Position Paper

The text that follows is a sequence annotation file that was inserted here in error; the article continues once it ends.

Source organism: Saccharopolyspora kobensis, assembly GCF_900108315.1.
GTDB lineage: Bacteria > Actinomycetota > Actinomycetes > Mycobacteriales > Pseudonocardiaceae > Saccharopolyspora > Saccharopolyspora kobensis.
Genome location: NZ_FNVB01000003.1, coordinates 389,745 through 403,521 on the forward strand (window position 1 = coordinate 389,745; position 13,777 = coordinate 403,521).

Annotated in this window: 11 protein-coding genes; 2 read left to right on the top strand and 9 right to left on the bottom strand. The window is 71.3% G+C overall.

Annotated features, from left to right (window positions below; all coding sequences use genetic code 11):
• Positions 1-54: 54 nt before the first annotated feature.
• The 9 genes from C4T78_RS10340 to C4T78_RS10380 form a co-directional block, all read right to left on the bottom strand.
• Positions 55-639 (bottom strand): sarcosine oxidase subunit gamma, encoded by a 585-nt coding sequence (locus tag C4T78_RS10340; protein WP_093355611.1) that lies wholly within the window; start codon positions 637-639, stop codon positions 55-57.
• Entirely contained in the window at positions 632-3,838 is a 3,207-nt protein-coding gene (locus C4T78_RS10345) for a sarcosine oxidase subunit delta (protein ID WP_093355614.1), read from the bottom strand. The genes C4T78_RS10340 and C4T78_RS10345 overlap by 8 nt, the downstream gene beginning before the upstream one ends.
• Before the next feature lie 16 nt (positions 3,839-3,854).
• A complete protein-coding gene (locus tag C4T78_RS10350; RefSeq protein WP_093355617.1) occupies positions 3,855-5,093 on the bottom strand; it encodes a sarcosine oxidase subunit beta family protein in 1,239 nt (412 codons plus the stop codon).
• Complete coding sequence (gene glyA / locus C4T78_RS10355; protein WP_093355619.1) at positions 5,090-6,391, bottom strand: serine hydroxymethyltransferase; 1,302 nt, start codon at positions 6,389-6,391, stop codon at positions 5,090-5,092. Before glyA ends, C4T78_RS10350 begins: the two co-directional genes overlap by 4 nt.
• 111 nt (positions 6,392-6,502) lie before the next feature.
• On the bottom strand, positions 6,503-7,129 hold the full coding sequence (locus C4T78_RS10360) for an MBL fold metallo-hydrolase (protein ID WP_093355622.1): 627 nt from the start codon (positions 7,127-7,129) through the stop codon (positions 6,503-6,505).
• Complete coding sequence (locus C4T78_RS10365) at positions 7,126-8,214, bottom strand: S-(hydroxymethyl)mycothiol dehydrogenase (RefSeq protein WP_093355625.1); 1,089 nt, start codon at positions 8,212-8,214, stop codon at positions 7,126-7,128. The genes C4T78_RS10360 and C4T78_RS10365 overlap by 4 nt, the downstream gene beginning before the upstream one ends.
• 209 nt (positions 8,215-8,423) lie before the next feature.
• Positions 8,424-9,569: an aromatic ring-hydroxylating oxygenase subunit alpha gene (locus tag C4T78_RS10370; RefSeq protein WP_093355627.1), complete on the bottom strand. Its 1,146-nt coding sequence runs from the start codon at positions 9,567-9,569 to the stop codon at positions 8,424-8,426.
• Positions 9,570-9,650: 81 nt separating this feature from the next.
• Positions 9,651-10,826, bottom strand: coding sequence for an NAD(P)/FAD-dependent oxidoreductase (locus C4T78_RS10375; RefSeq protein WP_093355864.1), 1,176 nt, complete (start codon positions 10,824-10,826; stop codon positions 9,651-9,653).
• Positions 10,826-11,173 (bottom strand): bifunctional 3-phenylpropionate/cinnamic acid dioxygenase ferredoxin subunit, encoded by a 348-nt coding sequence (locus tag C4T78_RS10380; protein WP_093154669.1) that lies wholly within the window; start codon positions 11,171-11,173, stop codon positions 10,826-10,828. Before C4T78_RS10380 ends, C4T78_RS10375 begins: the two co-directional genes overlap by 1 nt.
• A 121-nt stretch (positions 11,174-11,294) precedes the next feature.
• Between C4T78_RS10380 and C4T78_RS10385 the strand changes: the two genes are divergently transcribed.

From: The Pinedale Assembly Center Memorial Project Committee, a joint committee of the Central California Nikkei Foundation and the Central California District Council of the Japanese American Citizens League To: Fresno City Council Re: Designation of Building 8 located at 7435 N. Ingram Avenue, Fresno, to the Local Register of Historic Resources The Historic Preservation Commission unanimously voted to nominate Building 8 to the Fresno City Council for designation to the Local Register of Historic Resources on November 28, 2005. The Fresno City Council will conduct a public hearing to consider the designation on January 10, 2006. Building 8 has historic significance due to its use as a warehouse by the Sugar Pine Lumber Company and its inclusion in the Pinedale Assembly Center and Camp Fresno during World War II. Building 8 is part of the site acquired by the Army on March 22, 1942. The primary interest of the Pinedale Assembly Center Memorial Committee (“Committee”) is in the use of the site as an assembly center to intern 4823 Americans of Japanese ancestry from May 7, 1942, to July 23, 1942. It is part of a larger story of the internment of Japanese Americans during the War, the story of the Japanese American soldiers who fought in World War II to prove their loyalty to America and the struggle for redress, which resulted in a Presidential apology and recognition of the rights of Japanese Americans as citizens of this great country. Within the context of this broader story, the site has local, state and national historic significance. The Committee does not want to impede the developer’s plans to demolish the building so long as an appropriate memorial is established on the site with interpretive materials to explain the historic significance of the site. The California Office of Historic Preservation has reserved California Historic Landmark No. 934 for the Pinedale Assembly Center, a temporary detention camp for Japanese Americans as a first phase of the mass incarceration of 97,785 Californians of Japanese ancestry during World War II. This is compelling if not conclusive evidence that the site has state historic significance. Pursuant to Executive Order No. 9066 signed by President Franklin D. Roosevelt on February 19, 1942, thirteen makeshift detention facilities were constructed at various California racetracks, fairgrounds and labor camps. These facilities were intended to confine Japanese Americans until more permanent concentration camps, such as those at Manzanar and Tule Lake in California, could be built in isolated areas of the country. Beginning on March 30, 1942, all native-born Americans and long-time legal residents of Japanese ancestry living along the West Coast were ordered to surrender themselves for detention. The Pinedale Assembly Center was used to intern residents...

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